The flexibility and freedom described in this article is why unschooling fits my educational philosophy. My life. Our life. Why I choose to be a small business owner, run a Kumon Education centre instead of going back to teaching, to fixed hours, while homeschooling my kids.
Spontaneity. A choose-your-own schedule. Having freedom to do many things, if we choose, not have our lives tailored by school and work schedules. Learning suited to the learner.
As we talk, I realize that Benny is not at “real” kindergarten today, because it is what suits my family at this moment. I’m not against school. Not by any means. After all, Brad and I fared pretty nicely after a regular school education. With two PhDs between us and a couple of published books, our desire to learn clearly wasn’t quashed.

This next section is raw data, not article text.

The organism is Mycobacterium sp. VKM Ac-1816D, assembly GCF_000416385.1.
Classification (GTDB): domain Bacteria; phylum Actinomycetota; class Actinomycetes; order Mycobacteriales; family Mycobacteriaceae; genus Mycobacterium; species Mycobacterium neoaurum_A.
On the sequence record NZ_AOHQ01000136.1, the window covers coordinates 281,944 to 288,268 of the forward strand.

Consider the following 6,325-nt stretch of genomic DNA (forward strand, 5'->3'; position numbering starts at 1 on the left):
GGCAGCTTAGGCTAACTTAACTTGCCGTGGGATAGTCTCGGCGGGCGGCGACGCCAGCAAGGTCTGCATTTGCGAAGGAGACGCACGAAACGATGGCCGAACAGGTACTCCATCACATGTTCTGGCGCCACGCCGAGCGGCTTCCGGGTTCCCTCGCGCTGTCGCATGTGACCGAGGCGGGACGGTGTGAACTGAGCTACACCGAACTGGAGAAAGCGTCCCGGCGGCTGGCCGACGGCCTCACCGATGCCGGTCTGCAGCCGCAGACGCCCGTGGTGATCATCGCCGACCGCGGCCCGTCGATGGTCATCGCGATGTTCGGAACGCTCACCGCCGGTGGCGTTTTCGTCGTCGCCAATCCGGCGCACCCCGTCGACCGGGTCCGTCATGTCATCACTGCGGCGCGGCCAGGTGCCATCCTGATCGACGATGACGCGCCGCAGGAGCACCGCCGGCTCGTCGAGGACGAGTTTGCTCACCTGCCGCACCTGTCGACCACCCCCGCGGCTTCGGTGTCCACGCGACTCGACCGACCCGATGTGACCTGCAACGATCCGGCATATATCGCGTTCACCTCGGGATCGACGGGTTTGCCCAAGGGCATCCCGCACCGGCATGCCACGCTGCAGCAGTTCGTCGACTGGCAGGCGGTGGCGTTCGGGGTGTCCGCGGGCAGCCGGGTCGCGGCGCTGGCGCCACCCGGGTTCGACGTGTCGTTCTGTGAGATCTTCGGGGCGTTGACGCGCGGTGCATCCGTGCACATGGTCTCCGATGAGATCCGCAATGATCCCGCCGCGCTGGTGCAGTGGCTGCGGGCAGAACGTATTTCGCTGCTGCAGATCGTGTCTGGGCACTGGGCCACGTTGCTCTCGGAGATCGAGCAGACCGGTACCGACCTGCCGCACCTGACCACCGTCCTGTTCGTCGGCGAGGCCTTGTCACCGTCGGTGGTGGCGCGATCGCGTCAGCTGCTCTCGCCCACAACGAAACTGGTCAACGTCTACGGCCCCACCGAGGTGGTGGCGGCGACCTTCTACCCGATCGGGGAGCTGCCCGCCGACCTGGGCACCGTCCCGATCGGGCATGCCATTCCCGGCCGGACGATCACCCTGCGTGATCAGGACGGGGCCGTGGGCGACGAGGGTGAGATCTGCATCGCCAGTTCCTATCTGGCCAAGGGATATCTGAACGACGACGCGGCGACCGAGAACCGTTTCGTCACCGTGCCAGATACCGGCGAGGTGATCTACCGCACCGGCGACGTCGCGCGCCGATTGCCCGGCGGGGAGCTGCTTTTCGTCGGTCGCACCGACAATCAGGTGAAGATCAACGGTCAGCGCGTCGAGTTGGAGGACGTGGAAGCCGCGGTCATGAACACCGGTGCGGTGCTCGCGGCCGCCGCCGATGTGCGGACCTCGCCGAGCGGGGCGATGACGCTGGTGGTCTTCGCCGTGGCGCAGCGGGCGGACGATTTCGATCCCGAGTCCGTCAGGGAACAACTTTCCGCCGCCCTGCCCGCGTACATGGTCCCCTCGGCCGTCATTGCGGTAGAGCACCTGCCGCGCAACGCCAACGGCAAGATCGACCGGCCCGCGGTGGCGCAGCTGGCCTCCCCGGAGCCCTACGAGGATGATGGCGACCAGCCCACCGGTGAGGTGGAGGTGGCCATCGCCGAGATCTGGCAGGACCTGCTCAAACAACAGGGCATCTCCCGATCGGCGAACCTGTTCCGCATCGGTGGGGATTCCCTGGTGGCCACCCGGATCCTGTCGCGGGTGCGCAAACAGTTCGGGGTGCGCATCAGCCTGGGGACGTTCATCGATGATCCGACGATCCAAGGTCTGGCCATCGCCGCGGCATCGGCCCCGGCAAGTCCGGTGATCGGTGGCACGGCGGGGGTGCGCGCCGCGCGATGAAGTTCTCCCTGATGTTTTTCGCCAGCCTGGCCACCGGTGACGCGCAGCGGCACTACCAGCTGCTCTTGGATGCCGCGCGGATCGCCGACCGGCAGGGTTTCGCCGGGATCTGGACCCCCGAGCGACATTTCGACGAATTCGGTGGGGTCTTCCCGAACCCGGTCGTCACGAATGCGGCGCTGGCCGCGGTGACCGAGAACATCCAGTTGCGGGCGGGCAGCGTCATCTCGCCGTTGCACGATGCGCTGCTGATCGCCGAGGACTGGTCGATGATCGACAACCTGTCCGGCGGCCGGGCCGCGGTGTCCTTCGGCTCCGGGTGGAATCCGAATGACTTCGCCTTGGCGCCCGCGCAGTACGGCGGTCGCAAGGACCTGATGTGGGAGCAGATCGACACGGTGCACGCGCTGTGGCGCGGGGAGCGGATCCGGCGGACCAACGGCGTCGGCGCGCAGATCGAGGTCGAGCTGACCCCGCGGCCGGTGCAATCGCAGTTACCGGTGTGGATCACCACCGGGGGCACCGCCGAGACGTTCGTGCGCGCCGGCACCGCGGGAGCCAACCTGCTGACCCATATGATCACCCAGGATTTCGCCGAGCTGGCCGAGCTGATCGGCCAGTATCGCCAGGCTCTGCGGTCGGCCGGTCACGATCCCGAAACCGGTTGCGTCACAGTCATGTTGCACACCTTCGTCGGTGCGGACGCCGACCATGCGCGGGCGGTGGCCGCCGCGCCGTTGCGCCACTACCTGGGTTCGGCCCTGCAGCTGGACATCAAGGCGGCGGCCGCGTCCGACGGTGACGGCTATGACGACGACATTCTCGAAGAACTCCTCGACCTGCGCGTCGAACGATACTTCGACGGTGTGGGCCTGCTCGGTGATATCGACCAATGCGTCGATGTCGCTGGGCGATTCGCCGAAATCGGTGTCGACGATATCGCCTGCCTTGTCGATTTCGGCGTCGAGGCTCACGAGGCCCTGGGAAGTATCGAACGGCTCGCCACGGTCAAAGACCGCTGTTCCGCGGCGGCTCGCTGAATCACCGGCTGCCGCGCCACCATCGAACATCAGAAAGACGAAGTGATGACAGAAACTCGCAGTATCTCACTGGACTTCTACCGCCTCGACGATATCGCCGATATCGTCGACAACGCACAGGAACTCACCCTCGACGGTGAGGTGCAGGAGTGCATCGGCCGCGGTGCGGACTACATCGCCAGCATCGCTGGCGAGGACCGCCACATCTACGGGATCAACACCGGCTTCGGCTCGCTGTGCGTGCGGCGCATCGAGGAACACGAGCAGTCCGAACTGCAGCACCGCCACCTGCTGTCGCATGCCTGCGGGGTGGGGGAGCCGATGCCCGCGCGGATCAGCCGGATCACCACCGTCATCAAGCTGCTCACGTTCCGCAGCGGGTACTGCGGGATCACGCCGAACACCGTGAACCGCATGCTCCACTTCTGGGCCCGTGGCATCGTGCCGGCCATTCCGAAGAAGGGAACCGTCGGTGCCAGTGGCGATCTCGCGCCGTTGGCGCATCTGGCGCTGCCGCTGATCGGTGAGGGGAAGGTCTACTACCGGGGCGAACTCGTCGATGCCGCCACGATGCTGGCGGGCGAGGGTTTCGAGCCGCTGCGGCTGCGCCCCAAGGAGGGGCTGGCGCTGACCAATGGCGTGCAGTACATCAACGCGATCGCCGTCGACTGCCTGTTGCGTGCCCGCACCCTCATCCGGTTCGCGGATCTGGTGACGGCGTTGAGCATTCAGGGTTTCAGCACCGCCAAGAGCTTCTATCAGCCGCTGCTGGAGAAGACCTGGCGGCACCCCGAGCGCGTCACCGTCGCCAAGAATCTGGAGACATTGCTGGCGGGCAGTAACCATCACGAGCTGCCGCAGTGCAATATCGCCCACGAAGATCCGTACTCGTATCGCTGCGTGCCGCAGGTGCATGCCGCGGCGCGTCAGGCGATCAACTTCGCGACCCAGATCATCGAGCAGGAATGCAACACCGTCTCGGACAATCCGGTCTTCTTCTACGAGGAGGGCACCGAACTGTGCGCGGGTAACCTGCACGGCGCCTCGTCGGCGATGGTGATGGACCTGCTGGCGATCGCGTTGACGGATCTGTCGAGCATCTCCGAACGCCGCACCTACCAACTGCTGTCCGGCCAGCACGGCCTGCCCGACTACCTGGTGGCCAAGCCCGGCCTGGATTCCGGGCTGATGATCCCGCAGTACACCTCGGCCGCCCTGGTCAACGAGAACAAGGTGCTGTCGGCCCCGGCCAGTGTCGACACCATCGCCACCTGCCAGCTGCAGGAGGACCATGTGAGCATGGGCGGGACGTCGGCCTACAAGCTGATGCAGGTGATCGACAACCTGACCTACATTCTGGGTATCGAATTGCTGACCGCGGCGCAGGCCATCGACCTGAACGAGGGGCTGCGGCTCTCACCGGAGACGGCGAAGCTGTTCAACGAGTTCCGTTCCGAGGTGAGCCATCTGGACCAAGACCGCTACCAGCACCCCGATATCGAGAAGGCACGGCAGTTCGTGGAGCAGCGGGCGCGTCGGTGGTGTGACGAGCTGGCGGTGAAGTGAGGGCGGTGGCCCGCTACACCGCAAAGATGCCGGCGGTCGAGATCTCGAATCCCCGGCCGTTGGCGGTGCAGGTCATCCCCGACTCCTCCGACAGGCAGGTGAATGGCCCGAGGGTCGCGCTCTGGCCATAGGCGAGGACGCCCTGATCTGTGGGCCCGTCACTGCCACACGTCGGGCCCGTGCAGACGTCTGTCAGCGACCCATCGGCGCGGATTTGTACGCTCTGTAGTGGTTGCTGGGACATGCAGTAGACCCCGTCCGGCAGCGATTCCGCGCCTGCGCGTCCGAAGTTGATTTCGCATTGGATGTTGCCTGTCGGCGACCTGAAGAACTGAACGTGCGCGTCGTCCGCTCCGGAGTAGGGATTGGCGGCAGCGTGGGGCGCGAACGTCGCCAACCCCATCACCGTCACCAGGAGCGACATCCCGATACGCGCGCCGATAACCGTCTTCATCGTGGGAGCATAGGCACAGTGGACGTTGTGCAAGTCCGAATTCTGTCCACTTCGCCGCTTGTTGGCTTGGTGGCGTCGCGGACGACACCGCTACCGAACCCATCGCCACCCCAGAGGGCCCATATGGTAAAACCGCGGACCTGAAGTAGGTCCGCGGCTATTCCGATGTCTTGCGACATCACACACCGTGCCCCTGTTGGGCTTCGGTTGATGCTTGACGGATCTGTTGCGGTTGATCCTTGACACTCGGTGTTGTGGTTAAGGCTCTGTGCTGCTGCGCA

But un-kindergarten for us means Benny can sleep late so I can write. It means we don’t have to worry about bedtimes and can go out on the town with friends any night of the week. We can go to Europe and visit my family when the flights are cheap. Un-kindergarten also means we can pick and choose how we spend our days and who we spend them with. Benny can go to free classes at the Metropolitan Museum in the week when it’s less crowded. He can read a book on sharks when he feels like it. He can experiment with bungee cords while eating his breakfast at noon.
So, is unschooling bad parenting? Or is it really, really good parenting, providing a good education, a good life?
What Makes A Good or Bad Parent?